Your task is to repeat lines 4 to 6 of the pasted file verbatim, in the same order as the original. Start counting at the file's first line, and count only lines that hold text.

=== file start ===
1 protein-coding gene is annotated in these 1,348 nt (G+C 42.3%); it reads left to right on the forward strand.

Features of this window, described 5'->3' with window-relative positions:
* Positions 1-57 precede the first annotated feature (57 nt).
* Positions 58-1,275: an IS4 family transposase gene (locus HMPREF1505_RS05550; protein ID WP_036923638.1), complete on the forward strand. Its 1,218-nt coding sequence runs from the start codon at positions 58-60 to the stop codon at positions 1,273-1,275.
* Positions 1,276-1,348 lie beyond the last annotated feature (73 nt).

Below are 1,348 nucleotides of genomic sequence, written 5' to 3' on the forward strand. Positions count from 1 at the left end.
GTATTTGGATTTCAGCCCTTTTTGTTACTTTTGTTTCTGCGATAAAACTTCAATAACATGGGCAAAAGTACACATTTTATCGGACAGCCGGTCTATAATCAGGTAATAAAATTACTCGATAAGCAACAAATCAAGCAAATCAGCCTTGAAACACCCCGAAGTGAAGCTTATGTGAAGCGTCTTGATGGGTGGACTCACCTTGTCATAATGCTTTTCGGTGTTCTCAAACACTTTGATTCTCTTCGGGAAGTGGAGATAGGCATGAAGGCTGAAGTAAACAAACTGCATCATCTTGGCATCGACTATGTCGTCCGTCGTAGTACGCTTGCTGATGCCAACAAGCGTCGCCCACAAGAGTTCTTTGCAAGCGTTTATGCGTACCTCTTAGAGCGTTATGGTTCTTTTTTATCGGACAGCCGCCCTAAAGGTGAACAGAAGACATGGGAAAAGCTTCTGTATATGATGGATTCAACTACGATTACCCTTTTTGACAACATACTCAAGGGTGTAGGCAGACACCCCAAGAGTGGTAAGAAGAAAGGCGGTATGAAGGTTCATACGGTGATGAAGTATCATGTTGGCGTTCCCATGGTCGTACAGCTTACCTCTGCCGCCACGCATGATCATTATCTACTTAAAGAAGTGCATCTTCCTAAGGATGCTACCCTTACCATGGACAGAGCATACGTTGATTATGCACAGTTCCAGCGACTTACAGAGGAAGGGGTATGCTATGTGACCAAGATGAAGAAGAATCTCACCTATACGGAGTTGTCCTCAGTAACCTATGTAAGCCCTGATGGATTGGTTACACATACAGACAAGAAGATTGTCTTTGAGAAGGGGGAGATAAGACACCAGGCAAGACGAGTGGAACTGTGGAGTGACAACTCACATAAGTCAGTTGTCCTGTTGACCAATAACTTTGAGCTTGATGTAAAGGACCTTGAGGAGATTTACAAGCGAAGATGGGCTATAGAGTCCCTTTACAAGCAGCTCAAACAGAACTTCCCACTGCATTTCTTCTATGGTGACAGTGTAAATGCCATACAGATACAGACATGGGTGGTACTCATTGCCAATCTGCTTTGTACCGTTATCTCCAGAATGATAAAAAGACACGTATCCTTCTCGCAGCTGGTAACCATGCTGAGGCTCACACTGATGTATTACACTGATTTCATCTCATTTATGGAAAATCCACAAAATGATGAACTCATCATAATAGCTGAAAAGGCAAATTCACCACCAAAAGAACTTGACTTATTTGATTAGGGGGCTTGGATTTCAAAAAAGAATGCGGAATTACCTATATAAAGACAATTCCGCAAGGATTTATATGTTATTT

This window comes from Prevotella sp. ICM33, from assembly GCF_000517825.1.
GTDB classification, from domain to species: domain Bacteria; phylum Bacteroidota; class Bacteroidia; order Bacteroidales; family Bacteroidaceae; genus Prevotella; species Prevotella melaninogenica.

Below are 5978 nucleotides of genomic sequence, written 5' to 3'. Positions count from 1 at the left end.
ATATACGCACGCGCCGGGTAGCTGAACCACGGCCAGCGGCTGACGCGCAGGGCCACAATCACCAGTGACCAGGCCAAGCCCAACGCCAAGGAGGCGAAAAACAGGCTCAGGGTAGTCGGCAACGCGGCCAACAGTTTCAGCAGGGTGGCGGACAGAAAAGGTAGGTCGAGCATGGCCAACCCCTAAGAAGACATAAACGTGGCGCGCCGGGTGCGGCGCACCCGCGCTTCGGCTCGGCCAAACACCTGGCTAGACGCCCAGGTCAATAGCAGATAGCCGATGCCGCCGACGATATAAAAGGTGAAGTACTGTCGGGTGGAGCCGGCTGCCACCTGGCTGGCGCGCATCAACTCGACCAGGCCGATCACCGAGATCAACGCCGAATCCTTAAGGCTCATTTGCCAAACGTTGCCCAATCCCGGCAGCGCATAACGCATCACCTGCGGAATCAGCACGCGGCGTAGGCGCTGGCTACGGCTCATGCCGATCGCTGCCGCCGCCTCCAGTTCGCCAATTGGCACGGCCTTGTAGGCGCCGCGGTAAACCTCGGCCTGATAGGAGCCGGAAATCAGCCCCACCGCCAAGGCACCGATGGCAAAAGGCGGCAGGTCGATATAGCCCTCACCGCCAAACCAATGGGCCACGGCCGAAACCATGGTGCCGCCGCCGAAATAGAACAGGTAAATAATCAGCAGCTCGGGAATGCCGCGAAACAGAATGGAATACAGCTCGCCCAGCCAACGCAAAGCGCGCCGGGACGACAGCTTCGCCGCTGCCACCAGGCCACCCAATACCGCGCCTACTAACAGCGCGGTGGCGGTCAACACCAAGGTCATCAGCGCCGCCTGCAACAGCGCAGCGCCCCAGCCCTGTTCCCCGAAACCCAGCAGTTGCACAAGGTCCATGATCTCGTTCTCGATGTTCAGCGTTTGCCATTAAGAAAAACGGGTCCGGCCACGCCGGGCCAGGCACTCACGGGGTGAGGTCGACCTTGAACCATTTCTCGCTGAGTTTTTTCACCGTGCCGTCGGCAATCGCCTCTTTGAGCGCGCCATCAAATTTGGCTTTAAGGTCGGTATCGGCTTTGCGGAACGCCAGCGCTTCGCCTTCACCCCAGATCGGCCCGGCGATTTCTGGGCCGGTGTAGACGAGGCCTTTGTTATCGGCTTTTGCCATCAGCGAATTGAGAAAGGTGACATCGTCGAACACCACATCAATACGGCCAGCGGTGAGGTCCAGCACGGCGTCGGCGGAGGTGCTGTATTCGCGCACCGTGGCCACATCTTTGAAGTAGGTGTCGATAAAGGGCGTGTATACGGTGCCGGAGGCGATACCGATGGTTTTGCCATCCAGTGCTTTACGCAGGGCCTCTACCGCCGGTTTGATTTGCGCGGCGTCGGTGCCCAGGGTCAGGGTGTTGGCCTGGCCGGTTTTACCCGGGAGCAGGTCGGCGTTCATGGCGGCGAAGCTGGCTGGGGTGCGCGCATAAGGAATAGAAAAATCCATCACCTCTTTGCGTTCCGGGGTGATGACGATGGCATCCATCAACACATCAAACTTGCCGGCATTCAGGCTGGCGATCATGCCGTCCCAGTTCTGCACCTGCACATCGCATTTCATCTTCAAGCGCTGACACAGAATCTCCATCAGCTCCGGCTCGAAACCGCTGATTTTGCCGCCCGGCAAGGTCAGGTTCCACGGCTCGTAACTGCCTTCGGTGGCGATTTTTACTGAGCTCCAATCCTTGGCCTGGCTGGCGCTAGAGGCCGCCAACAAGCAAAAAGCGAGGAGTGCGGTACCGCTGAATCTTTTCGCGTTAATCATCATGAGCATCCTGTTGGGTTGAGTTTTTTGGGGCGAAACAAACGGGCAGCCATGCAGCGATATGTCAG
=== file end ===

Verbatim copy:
* Positions 58-1,275: an IS4 family transposase gene (locus HMPREF1505_RS05550; protein ID WP_036923638.1), complete on the forward strand. Its 1,218-nt coding sequence runs from the start codon at positions 58-60 to the stop codon at positions 1,273-1,275.
* Positions 1,276-1,348 lie beyond the last annotated feature (73 nt).

Below are 1,348 nucleotides of genomic sequence, written 5' to 3' on the forward strand. Positions count from 1 at the left end.